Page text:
“Joy is the happiness that doesn’t depend on what happens.”

                           (Brother David Steindl-Rast)

We stood before a thickly branched blue spruce that must be at least 70 feet tall. How
different we were, the two of us looking out the window at the tree. A mid-80’s woman
holding onto a walker for support due to a broken pelvis from a recent fall, and myself,
experiencing good health at a younger age. Our differences did not divide us. A much
deeper bond of lengthy spiritual friendship united us in respect and love for one another. I
thought of my friend’s positive outlook in spite of her body’s slow recovery. She could have
been imprisoned in bed everyday except for a willingness to do her daily exercises, and a
firm determination to be healed and walk more easily. Her long years of various sufferings
prepared her for this situation. She knows the truth of what Brother David indicated. My
friend finds joy in Spring’s soft green tips on the evergreen’s branches as she stands daily at
the bedroom window, gazing in wonder at the tree’s growth from the past twenty years
when it was newly planted. She treasures a visit from a beloved granddaughter, the inner
peace found through faithfulness to prayer, the increasing strength in her arms and legs
due to physical therapy, the kindness shown by daughters, and the caring messages sent
from friends and church community.

I’ve learned anew by observing my friend’s response to her situation, that whether we are
on the receiving or the giving end when troubles and unwanted situations dump distress
into our midst, our contentment does not depend on them. We can decide how we will
respond. I benefitted from this wisdom several weeks ago when I sojourned four days in a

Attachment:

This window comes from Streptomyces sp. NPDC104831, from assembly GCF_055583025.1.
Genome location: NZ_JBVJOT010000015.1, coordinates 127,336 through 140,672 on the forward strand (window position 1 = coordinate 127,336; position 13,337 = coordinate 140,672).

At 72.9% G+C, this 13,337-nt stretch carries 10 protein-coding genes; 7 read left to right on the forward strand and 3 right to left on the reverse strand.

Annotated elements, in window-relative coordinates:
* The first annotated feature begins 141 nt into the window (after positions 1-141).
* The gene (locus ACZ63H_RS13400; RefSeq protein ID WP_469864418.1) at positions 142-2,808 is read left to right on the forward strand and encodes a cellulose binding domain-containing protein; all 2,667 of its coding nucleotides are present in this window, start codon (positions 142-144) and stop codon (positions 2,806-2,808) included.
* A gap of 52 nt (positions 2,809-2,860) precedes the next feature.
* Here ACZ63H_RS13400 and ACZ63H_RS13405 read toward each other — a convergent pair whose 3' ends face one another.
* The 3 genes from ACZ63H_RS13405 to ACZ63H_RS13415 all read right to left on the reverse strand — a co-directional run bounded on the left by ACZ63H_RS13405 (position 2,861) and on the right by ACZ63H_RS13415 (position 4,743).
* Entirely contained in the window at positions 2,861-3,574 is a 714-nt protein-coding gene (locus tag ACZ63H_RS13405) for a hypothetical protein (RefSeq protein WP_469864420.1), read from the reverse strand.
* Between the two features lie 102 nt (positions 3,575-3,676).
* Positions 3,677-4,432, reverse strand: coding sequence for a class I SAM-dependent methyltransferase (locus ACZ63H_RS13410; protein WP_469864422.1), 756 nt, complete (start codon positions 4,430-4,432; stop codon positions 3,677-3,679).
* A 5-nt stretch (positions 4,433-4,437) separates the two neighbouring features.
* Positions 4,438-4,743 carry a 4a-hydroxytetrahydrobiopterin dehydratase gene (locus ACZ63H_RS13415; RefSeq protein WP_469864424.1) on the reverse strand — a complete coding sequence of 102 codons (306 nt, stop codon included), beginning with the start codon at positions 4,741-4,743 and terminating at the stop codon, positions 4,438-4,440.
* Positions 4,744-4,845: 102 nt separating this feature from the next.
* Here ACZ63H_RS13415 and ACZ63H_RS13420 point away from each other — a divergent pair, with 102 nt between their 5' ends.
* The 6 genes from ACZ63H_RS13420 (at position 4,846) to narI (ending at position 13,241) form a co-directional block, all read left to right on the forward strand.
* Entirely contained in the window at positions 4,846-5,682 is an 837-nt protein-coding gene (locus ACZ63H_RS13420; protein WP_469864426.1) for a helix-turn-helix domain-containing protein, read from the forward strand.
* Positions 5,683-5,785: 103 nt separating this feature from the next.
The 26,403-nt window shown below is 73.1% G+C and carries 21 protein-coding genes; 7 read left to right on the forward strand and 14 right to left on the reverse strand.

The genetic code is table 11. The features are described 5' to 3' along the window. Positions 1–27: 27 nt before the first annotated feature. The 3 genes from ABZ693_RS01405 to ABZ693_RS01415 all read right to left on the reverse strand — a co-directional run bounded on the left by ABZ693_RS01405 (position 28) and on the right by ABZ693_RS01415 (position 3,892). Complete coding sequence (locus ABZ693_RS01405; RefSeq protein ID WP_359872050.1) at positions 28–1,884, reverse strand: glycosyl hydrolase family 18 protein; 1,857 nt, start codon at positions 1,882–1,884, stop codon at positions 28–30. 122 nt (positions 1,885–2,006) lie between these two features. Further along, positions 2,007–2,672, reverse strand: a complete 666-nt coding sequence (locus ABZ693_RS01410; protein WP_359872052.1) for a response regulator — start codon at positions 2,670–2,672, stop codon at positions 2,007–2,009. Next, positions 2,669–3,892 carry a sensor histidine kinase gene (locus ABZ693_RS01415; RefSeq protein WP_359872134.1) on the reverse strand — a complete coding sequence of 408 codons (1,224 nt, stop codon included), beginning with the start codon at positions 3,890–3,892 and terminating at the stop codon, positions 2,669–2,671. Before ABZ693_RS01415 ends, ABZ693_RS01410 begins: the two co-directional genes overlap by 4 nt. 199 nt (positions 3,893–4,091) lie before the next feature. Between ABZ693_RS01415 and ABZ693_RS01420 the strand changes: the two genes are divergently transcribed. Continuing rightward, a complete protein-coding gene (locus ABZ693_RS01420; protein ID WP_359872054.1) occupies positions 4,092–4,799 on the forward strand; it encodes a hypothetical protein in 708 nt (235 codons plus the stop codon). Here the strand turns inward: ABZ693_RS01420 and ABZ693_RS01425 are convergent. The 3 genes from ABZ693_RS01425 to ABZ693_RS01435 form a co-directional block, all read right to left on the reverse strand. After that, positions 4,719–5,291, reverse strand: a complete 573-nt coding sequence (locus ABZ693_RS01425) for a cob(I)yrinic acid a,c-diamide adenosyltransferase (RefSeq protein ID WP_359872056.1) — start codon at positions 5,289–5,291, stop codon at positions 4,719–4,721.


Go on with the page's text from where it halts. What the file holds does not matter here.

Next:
one room cabin. After the first day there, I wrote in my journal: “I can receive and welcome
joy here even though there’s no running water or indoor plumbing; loud traffic roar from a
highway two miles away; temperature of low 30’s in the morning; little clouds of no-see-
ums and gnats swarm in the sunshine exactly where I want to sit to warm myself; and the
“real restroom” is a block away. But when I focus on what I have, I am supremely content:
precious solitude, trees lush with dancing leaves, a marvelous walking trail, a quiet lake, the
wide river flowing gently in front of the cabin, a comfortable bunk bed, electricity to juice
my computer and provide refrigeration, and best of all, songbirds galore.”

When closing the door to leave, I was definitely ready to return to the cabin again, knowing
that the pleasure of those days did not depend upon the unwanted, external irritations.
Now that I am back home I am more aware of the daily choices I make. There’s no need to
blame anyone or anything when I feel grumpy or stressed. It’s a reminder to pause for an
interior inventory, to decide on which view I choose to place my focus—the stuff I’d like to
bump out of my life or the unceasing benefits that slip between what I do not want.

When my view gets skewed and happiness seems far from me, I return to the trust and
encouragement of Julian of Norwich’s oft quoted line: “All shall be well, and all manner of
things shall be well.” That trust-filled wisdom readily serves to restore my equanimity.

Abundant peace,
Joyce Rupp